I hope that some of you have been to the nature reserve over the last month and enjoyed the fungi trail that we have set up around the wooded heath.
Since marmite on toast is my breakfast of choice, I've always been a fan of fungi - yeast is a magical thing! And as I've learnt more about it, I've found it even more fascinating...such wonderful shapes & colours and amazing names.
But as well as providing me with breakfast, fungus does some more important stuff too - without it we wouldn't have many of the trees or plants that we admire when wandering through the woods. Many fungi are symbiotic with trees, exchanging nutrients and sugars with the trees to ensure their mutual survival. Fungi is also an important recycler, ensuring that any dead wood is rotted down and all the lovely nutrients are returned to the soil.
I've been out and about again this morning to update the trail and signs, looking for new mushrooms and toadstools popping up amongst the leaf litter - here are a few of my favourites:
This one is known as both Stag's horn or Candlesnuff - neither name requires explanation. It grows on dead wood so it's worth checking on any tree stumps that you find.
These little beauties are Amethyst Deceivers - such a stunning purple colour. These ones are quite fresh, but as they age they loose some of their colour and start to look a little bit brown - this is where the deceiving part of the name comes from.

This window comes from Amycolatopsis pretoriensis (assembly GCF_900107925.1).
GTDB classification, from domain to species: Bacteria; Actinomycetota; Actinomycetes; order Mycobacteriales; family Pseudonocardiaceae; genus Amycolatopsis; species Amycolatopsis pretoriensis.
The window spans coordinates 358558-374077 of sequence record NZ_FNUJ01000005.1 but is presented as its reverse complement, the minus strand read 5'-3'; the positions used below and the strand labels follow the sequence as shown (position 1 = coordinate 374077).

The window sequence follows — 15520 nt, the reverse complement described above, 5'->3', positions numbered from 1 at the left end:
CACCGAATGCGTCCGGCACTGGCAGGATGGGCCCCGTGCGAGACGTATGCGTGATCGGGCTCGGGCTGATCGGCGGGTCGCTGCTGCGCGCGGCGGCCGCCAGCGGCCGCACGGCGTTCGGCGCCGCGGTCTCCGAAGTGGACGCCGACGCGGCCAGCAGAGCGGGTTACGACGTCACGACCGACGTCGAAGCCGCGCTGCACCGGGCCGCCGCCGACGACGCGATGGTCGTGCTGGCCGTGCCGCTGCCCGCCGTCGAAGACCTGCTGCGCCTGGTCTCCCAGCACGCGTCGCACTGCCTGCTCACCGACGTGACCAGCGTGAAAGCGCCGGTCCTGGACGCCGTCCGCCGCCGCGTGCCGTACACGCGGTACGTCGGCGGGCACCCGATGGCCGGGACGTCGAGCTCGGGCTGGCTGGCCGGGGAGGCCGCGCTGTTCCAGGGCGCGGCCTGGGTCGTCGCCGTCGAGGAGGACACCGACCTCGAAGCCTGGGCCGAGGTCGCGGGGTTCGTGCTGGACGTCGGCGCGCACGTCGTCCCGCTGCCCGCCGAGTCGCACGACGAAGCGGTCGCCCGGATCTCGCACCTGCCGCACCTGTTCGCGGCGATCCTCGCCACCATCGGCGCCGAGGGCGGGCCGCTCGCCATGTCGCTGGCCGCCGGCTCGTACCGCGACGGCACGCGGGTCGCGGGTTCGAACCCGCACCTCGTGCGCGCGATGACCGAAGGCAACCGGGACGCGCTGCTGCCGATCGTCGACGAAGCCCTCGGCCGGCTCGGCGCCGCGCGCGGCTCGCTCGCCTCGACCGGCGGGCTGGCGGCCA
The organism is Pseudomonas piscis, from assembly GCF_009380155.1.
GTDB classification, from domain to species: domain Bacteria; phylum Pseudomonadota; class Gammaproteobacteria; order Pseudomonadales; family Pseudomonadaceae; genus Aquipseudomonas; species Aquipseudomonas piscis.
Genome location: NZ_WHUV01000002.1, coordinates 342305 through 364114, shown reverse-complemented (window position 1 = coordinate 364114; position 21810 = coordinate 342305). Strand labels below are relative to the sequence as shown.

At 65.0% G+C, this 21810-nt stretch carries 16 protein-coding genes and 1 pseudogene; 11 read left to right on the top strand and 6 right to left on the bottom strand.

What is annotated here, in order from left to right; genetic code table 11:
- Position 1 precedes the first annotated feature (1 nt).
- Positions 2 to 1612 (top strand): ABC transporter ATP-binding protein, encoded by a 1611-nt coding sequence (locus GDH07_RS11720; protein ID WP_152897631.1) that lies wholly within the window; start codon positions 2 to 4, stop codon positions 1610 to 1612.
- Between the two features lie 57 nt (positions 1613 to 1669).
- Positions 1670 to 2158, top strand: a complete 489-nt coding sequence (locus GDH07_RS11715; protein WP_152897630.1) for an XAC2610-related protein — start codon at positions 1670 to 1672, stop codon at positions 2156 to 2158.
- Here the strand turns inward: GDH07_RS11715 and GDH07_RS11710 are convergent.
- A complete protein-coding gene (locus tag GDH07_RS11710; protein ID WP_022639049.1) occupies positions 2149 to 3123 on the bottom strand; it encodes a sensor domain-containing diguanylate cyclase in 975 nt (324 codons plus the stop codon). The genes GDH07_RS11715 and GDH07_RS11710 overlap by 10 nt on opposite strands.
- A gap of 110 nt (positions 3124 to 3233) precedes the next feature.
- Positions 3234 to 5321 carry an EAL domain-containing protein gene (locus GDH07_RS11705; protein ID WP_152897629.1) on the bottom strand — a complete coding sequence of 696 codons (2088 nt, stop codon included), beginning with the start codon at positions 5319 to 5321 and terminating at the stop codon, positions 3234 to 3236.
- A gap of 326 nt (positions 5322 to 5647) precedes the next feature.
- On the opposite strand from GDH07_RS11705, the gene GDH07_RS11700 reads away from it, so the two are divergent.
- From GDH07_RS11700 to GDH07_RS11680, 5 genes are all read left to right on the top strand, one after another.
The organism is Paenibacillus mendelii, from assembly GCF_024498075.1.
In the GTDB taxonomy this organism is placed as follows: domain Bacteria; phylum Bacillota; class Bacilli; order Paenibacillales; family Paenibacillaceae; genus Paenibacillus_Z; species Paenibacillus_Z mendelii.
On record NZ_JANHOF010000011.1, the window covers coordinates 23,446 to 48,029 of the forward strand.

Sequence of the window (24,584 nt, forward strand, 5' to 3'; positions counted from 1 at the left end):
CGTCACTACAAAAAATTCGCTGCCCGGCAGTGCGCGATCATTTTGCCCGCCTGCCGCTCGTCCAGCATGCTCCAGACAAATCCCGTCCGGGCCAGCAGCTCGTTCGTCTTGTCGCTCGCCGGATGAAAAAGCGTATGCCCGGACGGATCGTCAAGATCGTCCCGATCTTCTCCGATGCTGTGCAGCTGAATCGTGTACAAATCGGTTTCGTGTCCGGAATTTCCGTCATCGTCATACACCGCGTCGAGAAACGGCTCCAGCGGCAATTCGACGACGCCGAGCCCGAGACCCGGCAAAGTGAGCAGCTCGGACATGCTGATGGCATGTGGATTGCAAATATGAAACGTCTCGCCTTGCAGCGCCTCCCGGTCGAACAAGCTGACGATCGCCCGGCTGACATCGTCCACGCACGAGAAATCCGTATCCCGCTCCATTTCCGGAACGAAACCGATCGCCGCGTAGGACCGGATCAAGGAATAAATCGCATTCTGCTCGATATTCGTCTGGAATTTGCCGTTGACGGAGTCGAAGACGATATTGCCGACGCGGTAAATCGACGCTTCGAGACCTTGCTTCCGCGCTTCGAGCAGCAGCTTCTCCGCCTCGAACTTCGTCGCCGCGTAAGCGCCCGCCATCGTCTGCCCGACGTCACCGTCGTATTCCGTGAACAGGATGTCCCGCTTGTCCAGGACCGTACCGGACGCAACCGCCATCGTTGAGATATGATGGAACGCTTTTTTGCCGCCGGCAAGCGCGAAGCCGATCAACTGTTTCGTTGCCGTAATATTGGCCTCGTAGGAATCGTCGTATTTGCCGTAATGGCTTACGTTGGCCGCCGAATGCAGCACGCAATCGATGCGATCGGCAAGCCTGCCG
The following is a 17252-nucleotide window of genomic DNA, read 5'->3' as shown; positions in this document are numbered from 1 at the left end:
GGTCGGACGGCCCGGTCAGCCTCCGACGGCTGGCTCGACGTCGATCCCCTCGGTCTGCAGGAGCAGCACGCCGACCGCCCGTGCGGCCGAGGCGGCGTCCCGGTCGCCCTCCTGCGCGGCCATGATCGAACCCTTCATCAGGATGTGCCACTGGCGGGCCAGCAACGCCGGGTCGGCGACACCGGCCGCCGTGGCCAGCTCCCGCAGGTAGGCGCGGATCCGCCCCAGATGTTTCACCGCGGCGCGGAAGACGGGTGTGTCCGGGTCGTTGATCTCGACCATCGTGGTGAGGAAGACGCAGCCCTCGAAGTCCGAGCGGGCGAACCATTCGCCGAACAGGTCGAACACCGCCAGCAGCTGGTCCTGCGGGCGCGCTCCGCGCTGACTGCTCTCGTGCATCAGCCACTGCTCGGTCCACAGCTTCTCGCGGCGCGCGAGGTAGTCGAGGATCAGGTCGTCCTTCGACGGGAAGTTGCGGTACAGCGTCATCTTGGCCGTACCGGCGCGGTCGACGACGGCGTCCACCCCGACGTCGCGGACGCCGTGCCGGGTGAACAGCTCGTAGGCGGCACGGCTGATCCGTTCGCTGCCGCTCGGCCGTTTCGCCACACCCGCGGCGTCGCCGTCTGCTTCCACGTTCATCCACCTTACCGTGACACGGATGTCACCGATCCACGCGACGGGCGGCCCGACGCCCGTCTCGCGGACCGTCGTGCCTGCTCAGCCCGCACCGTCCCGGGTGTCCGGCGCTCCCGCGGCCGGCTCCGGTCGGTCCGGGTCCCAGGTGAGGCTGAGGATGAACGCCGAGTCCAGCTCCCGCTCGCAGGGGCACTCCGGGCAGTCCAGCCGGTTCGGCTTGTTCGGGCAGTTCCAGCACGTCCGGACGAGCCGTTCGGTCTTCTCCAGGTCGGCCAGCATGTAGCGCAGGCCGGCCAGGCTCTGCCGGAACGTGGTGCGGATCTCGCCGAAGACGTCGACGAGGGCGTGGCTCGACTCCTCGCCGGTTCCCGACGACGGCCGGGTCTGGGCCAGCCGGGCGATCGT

These are Mycena or Bonnet mushrooms - there is an entire book on the identification of these species. There are Fairy Bonnets, Lilac Bonnets, Milking Bonnets and Angel's Bonnets to name just a few. I think these ones might be Angel's bonnets. They are named 'Mycena' as the shape resembles the caps worn by the Mycenaen people of ancient Greece.
More bonnets - this time Yellowleg Bonnets
This is Green Elf Cup. The fruiting bodies of the fungi are small bright green cups, but you are most likely to spot green-tinted wood lying on the ground. The stained wood known as ‘green oak’ was used in Tunbridge ware - decorative wooden tables and the like.
And my final fungi of the day...
This is Butter Cap whose cap feels slightly greasy - imagine stroking a pat of butter! There are lots of these growing in the leaf litter at the moment.
We'll be running our fungi trail for the rest of the week so pop into the Visitor Centre to pick up a spotting sheet and map and see what you can find.
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